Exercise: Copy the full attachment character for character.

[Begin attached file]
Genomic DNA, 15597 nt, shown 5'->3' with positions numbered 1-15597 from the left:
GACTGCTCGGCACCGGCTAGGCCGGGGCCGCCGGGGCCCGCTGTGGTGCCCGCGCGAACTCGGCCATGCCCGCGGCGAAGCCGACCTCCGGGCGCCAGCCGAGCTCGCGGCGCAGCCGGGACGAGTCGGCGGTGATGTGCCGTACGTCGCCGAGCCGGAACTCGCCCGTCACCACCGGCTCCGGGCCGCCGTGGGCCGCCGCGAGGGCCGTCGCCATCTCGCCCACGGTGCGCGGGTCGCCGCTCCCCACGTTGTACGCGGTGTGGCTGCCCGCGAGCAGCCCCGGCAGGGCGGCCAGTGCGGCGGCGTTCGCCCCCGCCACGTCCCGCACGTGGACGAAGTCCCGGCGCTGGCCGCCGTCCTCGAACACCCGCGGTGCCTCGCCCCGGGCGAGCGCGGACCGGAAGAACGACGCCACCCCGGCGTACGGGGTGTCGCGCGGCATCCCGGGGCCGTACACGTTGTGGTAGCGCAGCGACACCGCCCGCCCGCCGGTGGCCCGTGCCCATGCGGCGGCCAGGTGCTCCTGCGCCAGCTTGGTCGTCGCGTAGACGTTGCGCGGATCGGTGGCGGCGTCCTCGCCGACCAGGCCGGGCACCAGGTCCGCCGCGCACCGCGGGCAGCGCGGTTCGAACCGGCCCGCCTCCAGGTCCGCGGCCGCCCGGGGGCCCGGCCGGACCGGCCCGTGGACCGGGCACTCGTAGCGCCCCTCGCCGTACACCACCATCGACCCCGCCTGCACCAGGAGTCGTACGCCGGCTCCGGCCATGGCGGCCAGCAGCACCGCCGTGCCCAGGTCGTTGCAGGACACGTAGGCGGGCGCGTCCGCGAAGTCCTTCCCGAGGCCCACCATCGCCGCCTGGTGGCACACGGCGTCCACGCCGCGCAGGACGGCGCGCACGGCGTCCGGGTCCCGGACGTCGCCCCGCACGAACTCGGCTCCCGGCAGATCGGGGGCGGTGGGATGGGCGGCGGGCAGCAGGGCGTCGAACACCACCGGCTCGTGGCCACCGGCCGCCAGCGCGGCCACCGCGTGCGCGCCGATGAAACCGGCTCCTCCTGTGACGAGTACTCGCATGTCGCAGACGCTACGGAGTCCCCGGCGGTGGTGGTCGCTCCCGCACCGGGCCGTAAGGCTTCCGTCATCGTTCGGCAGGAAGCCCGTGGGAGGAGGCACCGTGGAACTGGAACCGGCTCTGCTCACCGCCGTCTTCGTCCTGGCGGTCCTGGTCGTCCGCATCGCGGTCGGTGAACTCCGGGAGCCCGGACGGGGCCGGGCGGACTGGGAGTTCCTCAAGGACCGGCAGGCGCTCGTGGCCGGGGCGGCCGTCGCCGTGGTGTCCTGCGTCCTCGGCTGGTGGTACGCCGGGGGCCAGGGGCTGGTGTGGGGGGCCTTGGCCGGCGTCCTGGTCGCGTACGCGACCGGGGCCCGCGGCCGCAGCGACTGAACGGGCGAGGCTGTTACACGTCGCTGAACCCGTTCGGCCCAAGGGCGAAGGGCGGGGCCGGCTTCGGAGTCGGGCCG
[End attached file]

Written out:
Genomic DNA, 15597 nt, shown 5'->3' with positions numbered 1-15597 from the left:
GACTGCTCGGCACCGGCTAGGCCGGGGCCGCCGGGGCCCGCTGTGGTGCCCGCGCGAACTCGGCCATGCCCGCGGCGAAGCCGACCTCCGGGCGCCAGCCGAGCTCGCGGCGCAGCCGGGACGAGTCGGCGGTGATGTGCCGTACGTCGCCGAGCCGGAACTCGCCCGTCACCACCGGCTCCGGGCCGCCGTGGGCCGCCGCGAGGGCCGTCGCCATCTCGCCCACGGTGCGCGGGTCGCCGCTCCCCACGTTGTACGCGGTGTGGCTGCCCGCGAGCAGCCCCGGCAGGGCGGCCAGTGCGGCGGCGTTCGCCCCCGCCACGTCCCGCACGTGGACGAAGTCCCGGCGCTGGCCGCCGTCCTCGAACACCCGCGGTGCCTCGCCCCGGGCGAGCGCGGACCGGAAGAACGACGCCACCCCGGCGTACGGGGTGTCGCGCGGCATCCCGGGGCCGTACACGTTGTGGTAGCGCAGCGACACCGCCCGCCCGCCGGTGGCCCGTGCCCATGCGGCGGCCAGGTGCTCCTGCGCCAGCTTGGTCGTCGCGTAGACGTTGCGCGGATCGGTGGCGGCGTCCTCGCCGACCAGGCCGGGCACCAGGTCCGCCGCGCACCGCGGGCAGCGCGGTTCGAACCGGCCCGCCTCCAGGTCCGCGGCCGCCCGGGGGCCCGGCCGGACCGGCCCGTGGACCGGGCACTCGTAGCGCCCCTCGCCGTACACCACCATCGACCCCGCCTGCACCAGGAGTCGTACGCCGGCTCCGGCCATGGCGGCCAGCAGCACCGCCGTGCCCAGGTCGTTGCAGGACACGTAGGCGGGCGCGTCCGCGAAGTCCTTCCCGAGGCCCACCATCGCCGCCTGGTGGCACACGGCGTCCACGCCGCGCAGGACGGCGCGCACGGCGTCCGGGTCCCGGACGTCGCCCCGCACGAACTCGGCTCCCGGCAGATCGGGGGCGGTGGGATGGGCGGCGGGCAGCAGGGCGTCGAACACCACCGGCTCGTGGCCACCGGCCGCCAGCGCGGCCACCGCGTGCGCGCCGATGAAACCGGCTCCTCCTGTGACGAGTACTCGCATGTCGCAGACGCTACGGAGTCCCCGGCGGTGGTGGTCGCTCCCGCACCGGGCCGTAAGGCTTCCGTCATCGTTCGGCAGGAAGCCCGTGGGAGGAGGCACCGTGGAACTGGAACCGGCTCTGCTCACCGCCGTCTTCGTCCTGGCGGTCCTGGTCGTCCGCATCGCGGTCGGTGAACTCCGGGAGCCCGGACGGGGCCGGGCGGACTGGGAGTTCCTCAAGGACCGGCAGGCGCTCGTGGCCGGGGCGGCCGTCGCCGTGGTGTCCTGCGTCCTCGGCTGGTGGTACGCCGGGGGCCAGGGGCTGGTGTGGGGGGCCTTGGCCGGCGTCCTGGTCGCGTACGCGACCGGGGCCCGCGGCCGCAGCGACTGAACGGGCGAGGCTGTTACACGTCGCTGAACCCGTTCGGCCCAAGGGCGAAGGGCGGGGCCGGCTTCGGAGTCGGGCCG